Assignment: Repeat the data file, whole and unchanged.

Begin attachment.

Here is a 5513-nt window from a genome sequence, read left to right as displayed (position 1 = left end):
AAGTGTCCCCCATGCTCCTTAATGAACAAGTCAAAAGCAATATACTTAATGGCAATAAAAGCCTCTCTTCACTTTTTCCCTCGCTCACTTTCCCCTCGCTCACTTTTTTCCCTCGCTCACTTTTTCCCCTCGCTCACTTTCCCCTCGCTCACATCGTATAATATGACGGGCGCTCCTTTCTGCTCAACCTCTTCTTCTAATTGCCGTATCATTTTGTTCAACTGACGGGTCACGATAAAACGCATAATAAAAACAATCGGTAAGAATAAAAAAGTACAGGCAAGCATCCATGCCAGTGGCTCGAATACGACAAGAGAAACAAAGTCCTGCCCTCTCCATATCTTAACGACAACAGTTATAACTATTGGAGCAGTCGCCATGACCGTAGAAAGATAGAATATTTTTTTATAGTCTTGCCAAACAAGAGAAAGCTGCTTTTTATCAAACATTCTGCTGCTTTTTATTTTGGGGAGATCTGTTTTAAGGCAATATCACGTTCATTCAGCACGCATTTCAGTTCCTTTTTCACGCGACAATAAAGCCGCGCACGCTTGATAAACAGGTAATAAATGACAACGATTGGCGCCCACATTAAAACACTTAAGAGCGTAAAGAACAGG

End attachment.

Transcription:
Here is a 5513-nt window from a genome sequence, read left to right as displayed (position 1 = left end):
AAGTGTCCCCCATGCTCCTTAATGAACAAGTCAAAAGCAATATACTTAATGGCAATAAAAGCCTCTCTTCACTTTTTCCCTCGCTCACTTTCCCCTCGCTCACTTTTTTCCCTCGCTCACTTTTTCCCCTCGCTCACTTTCCCCTCGCTCACATCGTATAATATGACGGGCGCTCCTTTCTGCTCAACCTCTTCTTCTAATTGCCGTATCATTTTGTTCAACTGACGGGTCACGATAAAACGCATAATAAAAACAATCGGTAAGAATAAAAAAGTACAGGCAAGCATCCATGCCAGTGGCTCGAATACGACAAGAGAAACAAAGTCCTGCCCTCTCCATATCTTAACGACAACAGTTATAACTATTGGAGCAGTCGCCATGACCGTAGAAAGATAGAATATTTTTTTATAGTCTTGCCAAACAAGAGAAAGCTGCTTTTTATCAAACATTCTGCTGCTTTTTATTTTGGGGAGATCTGTTTTAAGGCAATATCACGTTCATTCAGCACGCATTTCAGTTCCTTTTTCACGCGACAATAAAGCCGCGCACGCTTGATAAACAGGTAATAAATGACAACGATTGGCGCCCACATTAAAACACTTAAGAGCGTAAAGAACAGG